President Ali Abdullah Saleh has ruled Yemen since 1978
The Yemeni parliament has adopted a law giving veteran President Ali Abdullah Saleh -- seen here in December 2011 -- immunity from prosecution in return for stepping down under a Gulf-brokered transition deal. © Mohammed Huwais - AFP/File
President Ali Abdullah Saleh has ruled Yemen since 1978
AFP
Last updated: January 21, 2012

Yemen MPs approve controversial Saleh immunity law

The Yemeni parliament adopted on Saturday a law giving veteran President Ali Abdullah Saleh immunity from prosecution in return for stepping down under a Gulf-brokered transition deal.

The law adopted gives Saleh, in power since 1978, "complete" immunity, and also offers partial protection from legal action to his aides.

The final text says Saleh's lieutenants cannot face prosecution for "actions that were politically motivated and carried out in the exercise of their duties," but specifies that the amnesty "does not apply to acts of terrorism."

The transitional government of national unity, which is led by the parliamentary opposition, had submitted 11th-hour amendments on Friday reducing the scope of the amnesty offered to the president's aides following a public outcry.

The immunity pledge, which was a key element of the hard-won Gulf deal that Saleh signed in November, has been strongly criticised by Western human rights groups and the United Nations.

UN High Commissioner for Human Rights Navi Pillay said earlier this month that anyone who had committed abuses during the mass protests in Yemen that erupted in January last year must not be allowed to evade justice.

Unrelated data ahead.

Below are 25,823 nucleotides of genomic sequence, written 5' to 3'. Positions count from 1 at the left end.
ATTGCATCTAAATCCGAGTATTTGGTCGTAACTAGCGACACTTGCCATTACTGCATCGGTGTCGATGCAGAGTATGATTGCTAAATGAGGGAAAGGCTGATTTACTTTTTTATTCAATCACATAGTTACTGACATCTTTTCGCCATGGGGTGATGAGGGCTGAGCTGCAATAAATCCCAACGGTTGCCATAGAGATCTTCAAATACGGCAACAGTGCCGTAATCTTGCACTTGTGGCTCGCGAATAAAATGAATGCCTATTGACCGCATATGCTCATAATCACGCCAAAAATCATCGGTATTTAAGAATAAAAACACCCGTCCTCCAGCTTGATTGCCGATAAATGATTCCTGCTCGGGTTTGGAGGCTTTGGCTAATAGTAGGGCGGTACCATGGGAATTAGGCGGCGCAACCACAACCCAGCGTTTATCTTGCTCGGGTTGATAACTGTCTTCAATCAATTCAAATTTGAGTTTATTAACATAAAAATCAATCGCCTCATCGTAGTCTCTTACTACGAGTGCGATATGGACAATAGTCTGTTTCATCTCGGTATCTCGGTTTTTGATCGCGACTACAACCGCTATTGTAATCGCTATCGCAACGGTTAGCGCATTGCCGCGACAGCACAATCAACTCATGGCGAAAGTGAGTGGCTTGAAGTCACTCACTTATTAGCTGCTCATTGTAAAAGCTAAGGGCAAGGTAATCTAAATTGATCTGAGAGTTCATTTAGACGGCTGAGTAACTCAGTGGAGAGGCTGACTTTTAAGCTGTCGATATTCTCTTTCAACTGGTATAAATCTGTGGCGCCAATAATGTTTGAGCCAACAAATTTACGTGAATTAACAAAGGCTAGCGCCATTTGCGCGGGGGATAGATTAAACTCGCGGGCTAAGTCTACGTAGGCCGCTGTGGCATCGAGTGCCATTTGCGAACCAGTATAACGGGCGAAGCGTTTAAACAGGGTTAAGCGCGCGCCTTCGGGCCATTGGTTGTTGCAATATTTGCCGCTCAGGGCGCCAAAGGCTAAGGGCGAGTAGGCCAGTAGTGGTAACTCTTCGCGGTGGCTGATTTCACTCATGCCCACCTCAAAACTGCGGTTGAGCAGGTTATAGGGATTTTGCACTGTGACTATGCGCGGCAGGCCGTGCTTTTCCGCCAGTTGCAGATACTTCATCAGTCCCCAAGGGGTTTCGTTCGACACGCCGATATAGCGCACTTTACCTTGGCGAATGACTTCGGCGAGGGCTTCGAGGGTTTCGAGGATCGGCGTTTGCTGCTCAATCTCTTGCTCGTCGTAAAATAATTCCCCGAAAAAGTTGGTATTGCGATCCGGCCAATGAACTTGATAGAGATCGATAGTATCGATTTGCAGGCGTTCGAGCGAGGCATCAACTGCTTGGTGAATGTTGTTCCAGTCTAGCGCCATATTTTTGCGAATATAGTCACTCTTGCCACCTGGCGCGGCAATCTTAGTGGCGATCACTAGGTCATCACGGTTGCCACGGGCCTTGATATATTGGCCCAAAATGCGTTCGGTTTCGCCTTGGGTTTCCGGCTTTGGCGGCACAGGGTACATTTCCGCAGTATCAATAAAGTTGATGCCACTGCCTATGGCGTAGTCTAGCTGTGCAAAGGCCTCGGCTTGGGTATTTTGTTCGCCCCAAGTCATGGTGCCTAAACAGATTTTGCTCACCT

Pillay urged decision-makers in Yemen to respect the prohibition in international law against amnesties for gross human rights violations.

Leaders of the protest movement have also kept up demonstrations against the immunity pledge demanding that Saleh and his cohorts be put on trial.

Parliament also adopted a law approving Saleh's longtime deputy, Vice President Abdrabuh Mansur Hadi, as consensus candidate in the election for his successor, which is due to be held on February 21.

There had been speculation that mounting violence in the south and east between the army and Al-Qaeda linked militants might trigger a delay to the poll.

But a senior official of Saleh's General People's Congress (GPC) party, Sultan al-Barakani, insisted on Wednesday that the vote would be held on time.

The Gulf-brokered transition agreement foresees that Hadi will be the sole candidate but his nomination has been strongly criticised by the protest movement because of his close links with Saleh.

Barakani said that, ahead of the election, the veteran president, who remains in office on an honorary basis, would travel abroad.

"In the coming days, he will visit the sultanate of Oman and then Ethiopia before travelling to New York for treatment" for wounds he sustained in a bombing at the presidential palace last June, the GPC official told AFP.

"Once he has completed his treatment in New York, he will return to Yemen to continue leading the party."

Late last month, Saleh announced his intention to visit the United States "in order to create favourable conditions ... for the presidential election."

But a senior official declared shortly afterwards that the trip had been cancelled following a request from his ruling party that he remain in Yemen until after the vote.

On Tuesday, US Secretary of State Hillary Clinton criticised Saleh's failure to go abroad, saying that he had given an undertaking to do so.

"We regret that the president has yet failed to comply with his own commitment to leave the country and to permit elections," she said.

"There has been agreement with respect to the way forward that has not been fulfilled."

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